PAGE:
Blue Remembered Hills

Date 6th October 2021
Society Congleton Players Amateur Theatre Club
Venue The Daneside Theatre, Congleton
Type of Production Play
Director Simon Matthews
Producer Ria Green


Author: Joe Clarke

Warning – contains spoilers!

With their first play back since the pandemic, I think it’s fair to say that NODA award winning Congleton Players are back with a bang!  Directed by Simon Matthews, Blue Remembered Hills (by Dennis Potter) is a thought-provoking piece of theatre which tackles a multitude of themes, and this version does not shy away from any of these themes at all.  Set in WW2 1943, the play tells the story of seven children in one day.  The children, played by adults, explore the concept of death which is very much at the forefront of the play.  There are many times the children play with death in their childish games which is then mirrored with the death within the piece itself.  Simon Matthews’ direction is pretty much spot on.  His staging is visually striking, and the fire scene left me with a sense of wonder.  Simon’s clever and fantastic use of projection made the scene changes to be simple, swift and very effective.  The choice of music (with bellowing cello) was audibly brilliant and really helped layer the piece.  There were many layers to the piece which added to the overall pace, 4D feeling and immersive experience.  The staging created levels and immersed the audience into the woods from the beginning.  All of the technical elements worked very well together to enhance the whole piece.  I loved the staging - simply stunning!

The sound was particularly good.  I loved the use of birdsong throughout which added another layer to the production.  I also loved how loud and bellowing the music was in the scene changes.  The use of the cello was great and helped create an eery feel.  The lighting was generally very good too, however there were some areas on the stage which were darker than others which the actors were stood in for scenes.  I know that in a forest not everything is going to be the same light, but this felt a little too dark (I’m being very picky here).

The costume and props added emphasis to characterisation and an important layer to aid character and location.  From the woolly jumper that ‘Peter’ used as his parachute to the old-fashioned pram – each costume was thought about and each prop added to characterisation.  Well done to Wendy McKie and Sarah Helsby Hughes for your contribution.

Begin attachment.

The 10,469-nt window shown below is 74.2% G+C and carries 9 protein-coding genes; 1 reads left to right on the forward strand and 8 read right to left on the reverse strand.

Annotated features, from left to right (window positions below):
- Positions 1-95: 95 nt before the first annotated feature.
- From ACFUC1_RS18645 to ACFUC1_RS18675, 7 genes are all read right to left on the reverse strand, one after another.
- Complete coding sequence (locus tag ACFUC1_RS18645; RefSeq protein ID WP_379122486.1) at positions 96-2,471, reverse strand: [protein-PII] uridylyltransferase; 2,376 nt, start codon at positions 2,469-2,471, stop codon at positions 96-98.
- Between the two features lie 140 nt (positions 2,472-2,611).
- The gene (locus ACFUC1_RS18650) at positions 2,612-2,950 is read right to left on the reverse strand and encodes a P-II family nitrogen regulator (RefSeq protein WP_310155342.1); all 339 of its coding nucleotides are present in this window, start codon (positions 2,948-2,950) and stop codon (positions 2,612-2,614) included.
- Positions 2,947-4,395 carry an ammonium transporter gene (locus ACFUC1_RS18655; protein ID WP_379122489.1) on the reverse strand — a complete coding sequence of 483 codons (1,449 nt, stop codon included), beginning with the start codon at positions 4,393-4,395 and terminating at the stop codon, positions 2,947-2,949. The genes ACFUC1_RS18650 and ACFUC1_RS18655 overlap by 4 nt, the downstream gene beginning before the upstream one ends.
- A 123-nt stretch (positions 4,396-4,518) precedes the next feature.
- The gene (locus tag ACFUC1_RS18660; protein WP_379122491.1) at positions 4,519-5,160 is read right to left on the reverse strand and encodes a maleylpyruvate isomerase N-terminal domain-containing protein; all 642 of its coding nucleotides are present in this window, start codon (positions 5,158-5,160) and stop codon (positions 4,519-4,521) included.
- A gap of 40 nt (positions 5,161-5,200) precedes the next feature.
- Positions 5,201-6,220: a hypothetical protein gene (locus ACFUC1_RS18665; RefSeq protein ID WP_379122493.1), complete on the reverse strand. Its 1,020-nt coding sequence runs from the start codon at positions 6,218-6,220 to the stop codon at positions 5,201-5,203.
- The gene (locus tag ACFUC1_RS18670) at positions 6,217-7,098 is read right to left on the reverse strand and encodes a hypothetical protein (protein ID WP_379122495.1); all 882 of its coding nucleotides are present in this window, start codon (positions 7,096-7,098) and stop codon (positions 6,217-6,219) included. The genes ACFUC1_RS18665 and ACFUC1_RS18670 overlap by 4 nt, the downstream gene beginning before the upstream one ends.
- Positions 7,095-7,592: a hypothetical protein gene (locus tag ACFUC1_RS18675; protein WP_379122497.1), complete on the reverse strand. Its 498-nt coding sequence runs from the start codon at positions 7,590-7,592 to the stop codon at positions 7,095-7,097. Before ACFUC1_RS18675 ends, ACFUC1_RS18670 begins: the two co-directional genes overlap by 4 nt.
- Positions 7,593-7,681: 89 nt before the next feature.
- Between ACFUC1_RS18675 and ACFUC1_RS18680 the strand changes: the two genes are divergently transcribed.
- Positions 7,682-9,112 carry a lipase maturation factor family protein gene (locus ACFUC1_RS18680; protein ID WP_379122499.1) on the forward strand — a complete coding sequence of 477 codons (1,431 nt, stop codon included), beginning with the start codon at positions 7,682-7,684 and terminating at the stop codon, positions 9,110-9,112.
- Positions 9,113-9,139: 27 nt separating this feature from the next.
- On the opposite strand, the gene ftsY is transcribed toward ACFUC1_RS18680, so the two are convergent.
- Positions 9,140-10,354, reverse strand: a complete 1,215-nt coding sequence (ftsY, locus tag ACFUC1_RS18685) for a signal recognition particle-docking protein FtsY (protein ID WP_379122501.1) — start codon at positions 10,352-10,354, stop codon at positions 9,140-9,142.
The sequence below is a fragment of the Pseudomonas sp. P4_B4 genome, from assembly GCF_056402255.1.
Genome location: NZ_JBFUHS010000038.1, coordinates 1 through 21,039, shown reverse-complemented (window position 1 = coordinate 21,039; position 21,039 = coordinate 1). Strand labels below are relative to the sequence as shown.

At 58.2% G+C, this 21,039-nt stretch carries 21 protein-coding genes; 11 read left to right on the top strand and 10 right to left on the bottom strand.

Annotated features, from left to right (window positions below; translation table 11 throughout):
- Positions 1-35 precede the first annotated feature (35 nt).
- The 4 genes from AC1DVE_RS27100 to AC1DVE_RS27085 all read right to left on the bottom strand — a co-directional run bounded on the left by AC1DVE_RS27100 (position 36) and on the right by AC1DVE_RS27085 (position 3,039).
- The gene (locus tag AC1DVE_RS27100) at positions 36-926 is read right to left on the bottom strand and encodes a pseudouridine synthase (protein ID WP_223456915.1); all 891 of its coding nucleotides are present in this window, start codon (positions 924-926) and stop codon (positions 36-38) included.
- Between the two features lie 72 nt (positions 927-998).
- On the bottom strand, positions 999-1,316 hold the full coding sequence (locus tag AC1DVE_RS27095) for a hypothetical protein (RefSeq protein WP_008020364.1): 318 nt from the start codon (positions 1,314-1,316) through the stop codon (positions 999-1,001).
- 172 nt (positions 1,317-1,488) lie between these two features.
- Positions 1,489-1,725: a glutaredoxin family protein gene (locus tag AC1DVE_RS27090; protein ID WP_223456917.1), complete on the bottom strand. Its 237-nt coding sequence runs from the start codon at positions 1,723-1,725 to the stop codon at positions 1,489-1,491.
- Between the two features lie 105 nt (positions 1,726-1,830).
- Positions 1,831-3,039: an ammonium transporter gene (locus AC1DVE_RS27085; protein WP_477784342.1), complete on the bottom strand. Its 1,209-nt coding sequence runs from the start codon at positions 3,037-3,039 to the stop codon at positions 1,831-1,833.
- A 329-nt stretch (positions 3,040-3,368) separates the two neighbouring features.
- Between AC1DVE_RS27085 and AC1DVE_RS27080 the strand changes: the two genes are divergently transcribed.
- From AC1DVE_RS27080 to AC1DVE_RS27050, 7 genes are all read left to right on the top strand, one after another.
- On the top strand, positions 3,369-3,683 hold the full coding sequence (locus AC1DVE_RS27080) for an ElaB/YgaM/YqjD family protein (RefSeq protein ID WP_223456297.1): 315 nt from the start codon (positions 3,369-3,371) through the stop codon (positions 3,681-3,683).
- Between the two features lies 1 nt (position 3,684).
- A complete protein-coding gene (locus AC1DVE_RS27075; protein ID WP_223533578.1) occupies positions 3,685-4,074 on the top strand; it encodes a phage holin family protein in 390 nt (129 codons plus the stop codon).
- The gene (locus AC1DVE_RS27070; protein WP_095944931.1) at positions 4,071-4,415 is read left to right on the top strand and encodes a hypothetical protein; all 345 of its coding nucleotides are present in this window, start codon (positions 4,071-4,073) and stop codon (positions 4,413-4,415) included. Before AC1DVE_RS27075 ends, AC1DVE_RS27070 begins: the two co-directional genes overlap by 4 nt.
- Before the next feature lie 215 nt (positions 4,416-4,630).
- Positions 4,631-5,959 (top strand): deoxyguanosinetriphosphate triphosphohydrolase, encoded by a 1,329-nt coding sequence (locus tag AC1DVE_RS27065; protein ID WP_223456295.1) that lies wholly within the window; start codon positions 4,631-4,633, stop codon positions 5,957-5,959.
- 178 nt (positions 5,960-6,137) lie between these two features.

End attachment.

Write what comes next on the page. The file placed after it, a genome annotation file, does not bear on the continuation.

Simeon Green played the role of loveable Willy – and love him we did!  Simeon brought the audience in from the opening scene where he established character, tone and location.  His characterisations and accent were excellent, and Simeon was extremely well cast in this role!  A delightful performance!

Robin Jackson played the role of ‘tough guy’ Peter.  Whilst it was slightly hard to get used to Robin’s accent in his opening scene (a tiny bit more diction was needed for me), his accent was actually very good throughout, as was his performance.  I loved the mannerisms that Robin had, kicking away the bark etc with his foot and he was delightful to watch!  A fantastic debut with Congleton Players!

Adrian Grace played the role of John, the ‘brave one’.  Whilst I would’ve loved to have seen more mannerisms like the others, Adrian was very well cast as John and played this role very well.  Adrian has a great natural ability of drawing the audience in and captivating audiences and this was evident in this production too.

Michael Shneck was brilliant as the nervous ‘Raymond’.  His stutter was very believable and consistent throughout.  Michael had a great rapport with the other ‘boys’ and it was great to see his mannerisms which suited his character.  A great performance!

John Beech was captivating as Donald (Duck).  John took risks which paid off and his scenes were emotive and believable.  I loved some of his characterisations which added to the darker side of the piece.  Another great performance!

Louise Colohan played the role of ‘Mumsy’ Angela.  Louise brought good humour to the piece which contrasted to the themes.  Her opening scene with Donald and Audrey was great to watch, as was her physicality and facial expressions when hiding from the ‘Itie’.

Niamh Brazier was well cast as the ‘Nurse’ Audrey, who ironically used her wit and physicality to beat down the other characters.  Niamh delivered her lines with great comic timing and was suitably funny throughout.  I loved the rapport that both Louise and Niamh had.  Their storytelling was great. 

The dialogue in this piece is frightening and thought-provoking.  The girls in particular explored the themes of death, all whilst ‘looking after their doll’.  The fire scene was both staged and acted brilliantly from everyone.  The fire scene in particular was outstanding and very unnerving.  I LOVED the fact that it went on and on for so long and became suffocating to watch – right up my street!

With a stellar cast and excellent staging, it’s fair to say that this production is a hit!  I only hope that Congleton Players’ audiences return to see this production as it would be a great shame to miss – this play deserves a sell-out audience!

I thank Congleton Players for their hospitality and wish them all the very best for their next production of Willy Russell’s Blood Brothers in February 2022.